7A. In paragraph (2) of regulation 69 of the Representation of the People Regulations 1986 (as amended by the Representation of the People (Amendment) Regulations 1997), for the words '5 p.m. on the eleventh day' there shall be substituted the words 'noon on the fifth day (in the case of an application received by post), or noon on the second day (in the case of an application made in person),'.".

The amendment would move back the deadlines for postal voting applications to the fifth day before polling or, for applications in person, to the second day. I hope that we are in the big tent of consensus both across the Committee and between Front and Back Benchers. The amendment, I hope, has the key to solving many of the issues that have been raised by the hon. Member for Ribble Valley (Mr. Evans) and the hon. Member for Argyll and Bute (Mrs. Michie).

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The current applications deadline is the 11th working day before the election--in other words, the Wednesday just over a fortnight before polling day. I am told that the election administrators are adamant that they cannot deal with postal vote applications in less time. If that is so, nothing illustrates better their over-cautious approach. The Home Affairs Committee thought that it was a ludicrously early deadline, especially now that registration offices are all computerised. It will be even more ludicrous when we have postal voting on demand.

The Home Affairs Committee did not specify a deadline, but I think that the proposal in amendment No. 86 is in the spirit of its recommendation: having postal vote applications by post by the Thursday before polling day and in person by the Tuesday before polling day. Those are conservative targets. In its evidence to the Select Committee, the Society of Local Authority Chief Executives said that it was possible for proxy vote applications to be granted on polling day. Back in 1993, the Plant report recommended that postal votes should be granted up to polling day, or the eve of polling day.

In Sweden, one can apply for and get a postal vote in any post office on the eve of poll and, in many cities, up to 5 pm on polling day. Indeed, in one post office in Stockholm, one can get it up till 7 pm, one hour before the polls close. That might be one reason why turnout in Sweden is more than 80 per cent., compared with 71 per cent. here. It is not because Swedish politics are that much more interesting.

It is difficult to believe that the 11th day provision was itself a concession. The previous deadline was the 13th day, which meant that people often had only four days after an election was called in which to apply for a postal vote. However, the changes in the Bill mean that electoral registration officers no longer have to consider why someone is applying for a postal vote, or satisfy themselves that the reason is genuine. They can grant the postal vote immediately; it can be sent by return of post, or handed over the counter. I do not understand why the election administrators say that it is difficult to do that in less than 11 days when in Sweden it is apparently possible to do it in one hour. In any case, the argument that it takes 11 days is rather undermined by the fact that late applications can still be dealt with up to the sixth day before an election, and applications from polling station staff up to the fourth day before.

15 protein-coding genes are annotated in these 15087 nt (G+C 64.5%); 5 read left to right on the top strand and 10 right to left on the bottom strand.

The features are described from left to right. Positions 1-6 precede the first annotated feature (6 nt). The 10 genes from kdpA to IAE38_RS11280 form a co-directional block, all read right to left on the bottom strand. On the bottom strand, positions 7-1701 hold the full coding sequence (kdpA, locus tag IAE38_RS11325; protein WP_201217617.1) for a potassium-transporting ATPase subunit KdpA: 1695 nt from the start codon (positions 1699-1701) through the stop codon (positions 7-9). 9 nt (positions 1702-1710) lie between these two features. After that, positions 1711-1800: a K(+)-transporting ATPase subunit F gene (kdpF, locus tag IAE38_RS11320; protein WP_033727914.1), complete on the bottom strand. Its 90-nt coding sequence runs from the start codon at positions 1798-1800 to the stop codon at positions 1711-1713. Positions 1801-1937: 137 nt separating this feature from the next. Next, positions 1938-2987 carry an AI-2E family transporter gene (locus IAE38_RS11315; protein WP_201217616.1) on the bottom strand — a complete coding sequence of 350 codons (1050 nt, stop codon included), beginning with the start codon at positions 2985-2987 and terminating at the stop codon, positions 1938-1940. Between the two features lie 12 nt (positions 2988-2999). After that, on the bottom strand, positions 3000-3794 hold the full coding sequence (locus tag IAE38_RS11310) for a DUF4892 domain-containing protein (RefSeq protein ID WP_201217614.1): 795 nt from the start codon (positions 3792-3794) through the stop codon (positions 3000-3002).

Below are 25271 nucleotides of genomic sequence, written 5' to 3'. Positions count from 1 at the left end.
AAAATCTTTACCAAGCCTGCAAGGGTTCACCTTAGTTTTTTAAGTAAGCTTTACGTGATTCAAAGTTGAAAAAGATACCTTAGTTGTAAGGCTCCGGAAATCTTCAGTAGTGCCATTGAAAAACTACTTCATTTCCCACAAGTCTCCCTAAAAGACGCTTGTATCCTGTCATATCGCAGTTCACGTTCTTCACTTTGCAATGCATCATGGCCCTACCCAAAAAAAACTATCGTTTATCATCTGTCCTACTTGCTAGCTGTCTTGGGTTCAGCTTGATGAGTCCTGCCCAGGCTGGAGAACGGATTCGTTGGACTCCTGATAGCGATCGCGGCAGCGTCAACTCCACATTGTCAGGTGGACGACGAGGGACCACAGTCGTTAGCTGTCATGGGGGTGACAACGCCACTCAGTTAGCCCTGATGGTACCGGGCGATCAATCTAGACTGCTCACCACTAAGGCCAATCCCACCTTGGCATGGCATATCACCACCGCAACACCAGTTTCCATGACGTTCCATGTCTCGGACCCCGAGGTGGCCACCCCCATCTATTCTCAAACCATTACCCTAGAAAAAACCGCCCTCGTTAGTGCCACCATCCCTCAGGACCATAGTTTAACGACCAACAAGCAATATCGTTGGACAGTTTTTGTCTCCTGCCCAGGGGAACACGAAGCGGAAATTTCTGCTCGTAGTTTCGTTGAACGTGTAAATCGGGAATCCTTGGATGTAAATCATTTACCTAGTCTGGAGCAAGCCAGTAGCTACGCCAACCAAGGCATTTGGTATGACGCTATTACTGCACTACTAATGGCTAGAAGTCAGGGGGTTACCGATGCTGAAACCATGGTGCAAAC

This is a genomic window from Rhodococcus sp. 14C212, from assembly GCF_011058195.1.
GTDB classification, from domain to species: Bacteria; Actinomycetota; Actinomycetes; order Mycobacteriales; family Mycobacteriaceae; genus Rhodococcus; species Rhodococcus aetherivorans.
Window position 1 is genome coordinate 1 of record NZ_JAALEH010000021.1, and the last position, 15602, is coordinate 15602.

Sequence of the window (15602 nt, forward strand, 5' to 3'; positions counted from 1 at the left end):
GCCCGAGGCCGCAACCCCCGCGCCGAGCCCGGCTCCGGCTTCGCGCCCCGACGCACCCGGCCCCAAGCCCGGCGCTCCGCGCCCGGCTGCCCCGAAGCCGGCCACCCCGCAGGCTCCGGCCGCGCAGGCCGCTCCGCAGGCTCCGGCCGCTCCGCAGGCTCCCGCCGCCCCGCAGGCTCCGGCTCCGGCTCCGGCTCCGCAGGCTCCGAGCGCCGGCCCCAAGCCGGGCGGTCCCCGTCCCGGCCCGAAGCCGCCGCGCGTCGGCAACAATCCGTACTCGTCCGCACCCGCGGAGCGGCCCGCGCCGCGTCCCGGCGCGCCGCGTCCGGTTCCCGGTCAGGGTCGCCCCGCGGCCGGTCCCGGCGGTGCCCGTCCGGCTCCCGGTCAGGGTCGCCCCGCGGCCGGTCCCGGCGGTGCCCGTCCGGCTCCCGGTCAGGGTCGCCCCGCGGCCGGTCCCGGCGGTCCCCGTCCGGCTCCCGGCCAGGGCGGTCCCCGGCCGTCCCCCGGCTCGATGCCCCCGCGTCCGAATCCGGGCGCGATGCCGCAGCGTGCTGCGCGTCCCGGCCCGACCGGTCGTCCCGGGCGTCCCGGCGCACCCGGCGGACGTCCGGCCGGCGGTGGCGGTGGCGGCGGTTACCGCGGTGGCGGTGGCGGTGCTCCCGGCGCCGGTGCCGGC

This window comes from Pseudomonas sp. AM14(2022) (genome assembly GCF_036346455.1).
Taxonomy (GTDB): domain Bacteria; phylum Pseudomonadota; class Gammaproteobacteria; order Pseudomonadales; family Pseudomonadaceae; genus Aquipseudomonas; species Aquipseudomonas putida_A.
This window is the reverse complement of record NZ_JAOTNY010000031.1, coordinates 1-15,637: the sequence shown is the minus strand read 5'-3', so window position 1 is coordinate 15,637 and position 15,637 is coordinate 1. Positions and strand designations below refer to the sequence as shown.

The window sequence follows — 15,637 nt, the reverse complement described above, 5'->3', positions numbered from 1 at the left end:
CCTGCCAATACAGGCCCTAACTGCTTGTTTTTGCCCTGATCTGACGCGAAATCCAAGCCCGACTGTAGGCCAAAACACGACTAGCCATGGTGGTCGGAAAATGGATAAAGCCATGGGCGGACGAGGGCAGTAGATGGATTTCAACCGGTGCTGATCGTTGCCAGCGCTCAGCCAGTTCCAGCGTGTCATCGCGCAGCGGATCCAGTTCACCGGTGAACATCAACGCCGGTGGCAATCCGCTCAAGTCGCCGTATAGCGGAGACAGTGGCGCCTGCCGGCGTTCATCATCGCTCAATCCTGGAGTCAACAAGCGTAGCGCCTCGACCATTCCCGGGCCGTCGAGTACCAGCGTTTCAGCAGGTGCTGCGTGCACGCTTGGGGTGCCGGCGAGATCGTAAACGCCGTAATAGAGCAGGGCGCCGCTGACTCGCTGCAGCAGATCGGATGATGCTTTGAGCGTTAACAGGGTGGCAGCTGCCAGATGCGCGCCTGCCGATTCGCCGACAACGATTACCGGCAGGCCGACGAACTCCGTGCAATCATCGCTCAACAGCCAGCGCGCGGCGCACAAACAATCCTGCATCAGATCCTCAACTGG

I suggest that the Minister sets a deadline for the administrators that is closer than 11 days. I think that a five-day period is perfectly achievable. I understand that the Home Office believes in setting deadlines to get work done, and this is a classic case. Home Office Ministers need to set deadlines that the administrators can work around. Making it easier to apply for and get postal votes will solve many of the problems to do with early voting and Sunday voting. If it is easy enough to get a postal vote, people will not worry about elections being held on a Saturday or a Sunday. If it is that easy to get a postal vote, we will not need an elaborate system of early voting--we will effectively be able to go to a post office, library or town hall, and get our postal vote up to within days of the election.

There is support for the amendment from all parties; I urge the Minister to find out whether the Home Office will relent on this matter.

Mr. Simon Hughes: I fully support the proposal made by the hon. Member for Battersea (Mr. Linton). I am

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reminded of the phrase from the Bible that the Sabbath was made for man, not man for the Sabbath. Elections are made for people to participate in, not the other way around. Although it is easy to find technical objections, it must be possible with all the modern technology to have the smallest period--literally a few hours--for people to register.

We all know that people pretend reasons to obtain postal or absent votes, for their own convenience, because they will not be around or because they are not certain whether they will be at home. We have to allow that flexibility. I hope that the Minister will be as supportive as possible. This may be one occasion when we have to say to the electoral administrators, "It may be difficult, but you have to deliver; we are a modern democracy".